Entity

Time filter

Source Type

Grenoble, France

Ramond A.,Laboratoire HP | Ramond A.,French Institute of Health and Medical Research | Godin-Ribuot D.,Laboratoire HP | Godin-Ribuot D.,French Institute of Health and Medical Research | And 13 more authors.
Fundamental and Clinical Pharmacology | Year: 2013

We have previously shown that chronic intermittent hypoxia (IH), a component of the obstructive sleep apnea syndrome, increases heart sensitivity to infarction. We investigate here the deleterious mechanisms potentially involved in the IH-induced infarction aggravation, investigating the role of oxidative stress. Male Wistar rats were subjected to chronic IH or normoxia (N). IH consisted of repetitive 1-min cycles (30s with inspired O2 fraction 5% followed by 30s normoxia) and was applied for 8h during daytime, for 14days. After the 14-day exposure, mean arterial blood pressure (MABP) was higher in the hypoxic compared with the normoxic group. Infarct size, measured on isolated hearts after ischemia-reperfusion, was significantly increased in IH compared with normoxic group (36.0±2.8% vs. 21.8±3.1% for tempol corresponding control groups and 40.3±3.5% vs. 29.4±3.7% for melatonin corresponding control groups). Tempol or melatonin administration during the 14-day IH exposure prevented both IH-induced increase in MABP and infarction aggravation (24.8±2.8% vs. 25.9±4.0% for tempol-treated groups and 32.3±3.2% vs. 34.5±4.2% for melatonin-treated groups). Myocardial oxidative stress was induced by IH, as measured by dihydroethidium (DHE) level and p47-phox expression (the cytosolic protein required for the activation of the NADPH oxidase). This effect was abolished by tempol and melatonin treatments, which were able to normalize DHE level and NADPH expression. In conclusion, oxidative stress appears to mediate the deleterious cardiovascular effects of IH and, in particular, the increased myocardial susceptibility to infarction. © 2011 Société Française de Pharmacologie et de Thérapeutique. Published by John Wiley & Sons Ltd. Source


Joyeux-Faure M.,Laboratoire HP | Joyeux-Faure M.,French Institute of Health and Medical Research | Durand M.,Grenoble University Hospital Center | Bedague D.,Grenoble University Hospital Center | And 10 more authors.
Fundamental and Clinical Pharmacology | Year: 2012

Cardiac surgery and cardiopulmonary bypass (CPB) induce ischemia-reperfusion and subsequent cellular injury with inflammatory reaction. Clinical and experimental studies suggest that recombinant human erythropoietin (EPO) independently of its erythropoietic effect may be used as a cytoprotective agent against ischemic injury. We tested the hypothesis that one large dose of EPO administered shortly before CPB prevents the elevation of cardiac and cerebral ischemic blood markers as well as the systemic inflammatory response induced by cardiac surgery with CBP through this randomized double-blind placebo-controlled pilot trial. Fifty patients scheduled for coronary artery bypass graft (CABG) surgery with CPB were randomly allocated to EPO or control groups. EPO (800IU/kg intravenously) or placebo (saline) was administered before CPB. The primary end point was to study the effect of EPO administration on several blood markers of myocardial and cerebral ischemia in relation to CABG with CPB. In both groups, surgery increased plasma concentrations of cardiac (troponin T, NT-proBNP, and creatine kinase MB) and cerebral (S100β protein) markers ischemic as well as the pro-inflammatory marker interleukin-6. Compared with the placebo, EPO administration before CPB did not prevent an increase of all these markers following CPB. In conclusion, one large dose of EPO, given shortly before CPB, did not protect against cardiac and cerebral ischemia and inflammatory response occurring during CABG surgery with CPB. Although the long-term clinical implications remain unknown, the findings do not support use of EPO at this dose as a cytoprotective agent in patients undergoing cardiac surgery. © 2011 Société Française de Pharmacologie et de Thérapeutique. Source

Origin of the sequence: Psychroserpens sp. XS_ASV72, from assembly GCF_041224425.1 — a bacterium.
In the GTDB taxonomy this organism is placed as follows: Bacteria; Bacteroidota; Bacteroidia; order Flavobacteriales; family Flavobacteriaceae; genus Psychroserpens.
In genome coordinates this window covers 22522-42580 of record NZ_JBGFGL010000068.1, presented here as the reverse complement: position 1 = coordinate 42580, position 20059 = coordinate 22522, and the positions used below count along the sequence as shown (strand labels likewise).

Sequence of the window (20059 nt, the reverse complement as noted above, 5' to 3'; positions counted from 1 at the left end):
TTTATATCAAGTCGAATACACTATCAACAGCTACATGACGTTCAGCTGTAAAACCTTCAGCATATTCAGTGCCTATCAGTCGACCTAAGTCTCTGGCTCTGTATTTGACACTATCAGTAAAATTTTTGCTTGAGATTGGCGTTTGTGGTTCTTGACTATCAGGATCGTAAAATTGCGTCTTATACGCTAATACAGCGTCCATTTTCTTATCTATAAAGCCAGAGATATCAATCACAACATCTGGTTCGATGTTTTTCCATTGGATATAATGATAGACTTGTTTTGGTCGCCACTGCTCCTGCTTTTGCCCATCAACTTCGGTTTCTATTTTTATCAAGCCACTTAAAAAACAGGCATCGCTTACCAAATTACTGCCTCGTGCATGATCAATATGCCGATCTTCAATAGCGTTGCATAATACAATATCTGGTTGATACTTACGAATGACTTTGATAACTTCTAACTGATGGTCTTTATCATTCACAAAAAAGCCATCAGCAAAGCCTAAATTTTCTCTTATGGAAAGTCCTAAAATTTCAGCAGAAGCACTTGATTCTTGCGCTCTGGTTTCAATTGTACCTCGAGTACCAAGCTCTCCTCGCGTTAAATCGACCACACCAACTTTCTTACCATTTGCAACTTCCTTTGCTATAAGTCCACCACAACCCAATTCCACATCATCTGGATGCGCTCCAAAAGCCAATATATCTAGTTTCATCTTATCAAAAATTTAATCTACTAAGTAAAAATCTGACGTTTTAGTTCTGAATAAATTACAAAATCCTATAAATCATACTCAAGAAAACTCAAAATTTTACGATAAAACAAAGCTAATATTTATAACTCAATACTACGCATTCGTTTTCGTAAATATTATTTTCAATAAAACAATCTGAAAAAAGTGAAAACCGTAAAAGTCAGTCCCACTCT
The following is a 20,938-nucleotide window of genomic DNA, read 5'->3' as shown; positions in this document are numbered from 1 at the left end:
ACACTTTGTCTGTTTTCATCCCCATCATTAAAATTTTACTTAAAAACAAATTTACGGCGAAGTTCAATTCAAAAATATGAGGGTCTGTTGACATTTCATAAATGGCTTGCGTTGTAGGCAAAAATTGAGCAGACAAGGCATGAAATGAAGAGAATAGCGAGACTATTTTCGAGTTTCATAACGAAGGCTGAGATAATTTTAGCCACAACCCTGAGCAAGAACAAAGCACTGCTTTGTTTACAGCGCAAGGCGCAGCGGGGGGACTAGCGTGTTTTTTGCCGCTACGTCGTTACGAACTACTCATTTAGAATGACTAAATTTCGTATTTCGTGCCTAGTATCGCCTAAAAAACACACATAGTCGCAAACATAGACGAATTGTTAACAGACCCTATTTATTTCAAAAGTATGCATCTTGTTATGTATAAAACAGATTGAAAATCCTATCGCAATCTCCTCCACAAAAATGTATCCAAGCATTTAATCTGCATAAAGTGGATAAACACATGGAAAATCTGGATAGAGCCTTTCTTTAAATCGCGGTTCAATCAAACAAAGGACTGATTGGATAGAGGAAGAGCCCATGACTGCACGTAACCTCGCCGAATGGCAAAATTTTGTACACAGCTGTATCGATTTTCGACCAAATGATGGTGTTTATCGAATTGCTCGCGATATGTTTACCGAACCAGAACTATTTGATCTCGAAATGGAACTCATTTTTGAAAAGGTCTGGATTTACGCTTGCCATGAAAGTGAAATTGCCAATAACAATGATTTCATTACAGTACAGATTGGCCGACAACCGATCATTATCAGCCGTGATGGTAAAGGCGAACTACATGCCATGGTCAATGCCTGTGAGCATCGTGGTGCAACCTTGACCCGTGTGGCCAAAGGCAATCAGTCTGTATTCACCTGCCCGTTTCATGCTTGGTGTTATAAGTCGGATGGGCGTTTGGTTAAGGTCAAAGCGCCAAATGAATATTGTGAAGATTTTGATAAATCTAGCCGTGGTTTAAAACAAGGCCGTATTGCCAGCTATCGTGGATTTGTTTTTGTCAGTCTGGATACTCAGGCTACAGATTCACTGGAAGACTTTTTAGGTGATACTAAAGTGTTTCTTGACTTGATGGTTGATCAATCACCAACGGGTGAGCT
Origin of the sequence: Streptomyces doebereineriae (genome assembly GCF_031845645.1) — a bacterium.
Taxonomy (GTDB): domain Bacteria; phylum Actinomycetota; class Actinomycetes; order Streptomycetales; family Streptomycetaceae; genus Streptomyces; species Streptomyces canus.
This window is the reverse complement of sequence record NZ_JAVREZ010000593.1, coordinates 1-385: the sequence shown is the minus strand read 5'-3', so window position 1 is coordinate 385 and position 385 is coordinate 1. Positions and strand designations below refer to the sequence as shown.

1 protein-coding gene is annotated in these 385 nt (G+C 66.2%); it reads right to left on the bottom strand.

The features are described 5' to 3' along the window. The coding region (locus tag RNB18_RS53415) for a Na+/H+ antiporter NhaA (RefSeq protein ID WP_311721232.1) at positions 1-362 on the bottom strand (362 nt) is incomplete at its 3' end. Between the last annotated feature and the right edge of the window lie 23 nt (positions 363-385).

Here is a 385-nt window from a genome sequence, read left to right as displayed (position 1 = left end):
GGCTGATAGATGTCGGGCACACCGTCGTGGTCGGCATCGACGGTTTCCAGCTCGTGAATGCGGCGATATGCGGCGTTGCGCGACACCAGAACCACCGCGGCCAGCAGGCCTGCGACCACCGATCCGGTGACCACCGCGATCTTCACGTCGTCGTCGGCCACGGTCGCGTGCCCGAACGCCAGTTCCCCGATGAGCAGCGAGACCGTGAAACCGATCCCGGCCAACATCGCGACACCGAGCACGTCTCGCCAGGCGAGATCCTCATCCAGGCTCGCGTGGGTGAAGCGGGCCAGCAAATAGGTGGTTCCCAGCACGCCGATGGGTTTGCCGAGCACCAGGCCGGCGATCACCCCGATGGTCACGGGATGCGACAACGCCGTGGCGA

Tonini J.,Laboratoire HP | Tonini J.,French Institute of Health and Medical Research | Tonini J.,Grenoble University Hospital Center | Michallet A.-S.,Laboratoire HP | And 17 more authors.
Respiratory Physiology and Neurobiology | Year: 2011

Reduced exercise tolerance has been reported in obstructive sleep apnea syndrome (OSAS) patients, although the associated hypertension, obesity and/or metabolic disorder may underlie this reduction. Therefore, we evaluated the effects of chronic intermittent hypoxia (CIH) in 12 healthy subjects on exercise capacity, cardio-respiratory responses, and substrate oxidation during maximal and sub-maximal exercise. Subjects were exposed to 30 cycles of hypoxia-reoxygenation per hour for 14 nights. Although exercise capacity was unaltered PETCO 2 was reduced and V̇E/V̇CO2 increased during both maximal and submaximal exercise tests, indicating a hyperventilatory response. Maximal heart rate was lower and diastolic arterial blood pressure (DBP) was higher in the 1st min of recovery after submaximal exercise. Subjects reached maximal lipid oxidation at a higher power output and had decreased blood lactate for a given power output. This suggests that although the metabolic adaptations to CIH in healthy subjects may improve exercise performance, the cardio-pulmonary modifications are similar to those observed in OSAS patients and could limit exercise capacity. © 2011 Elsevier B.V. Source

Discover hidden collaborations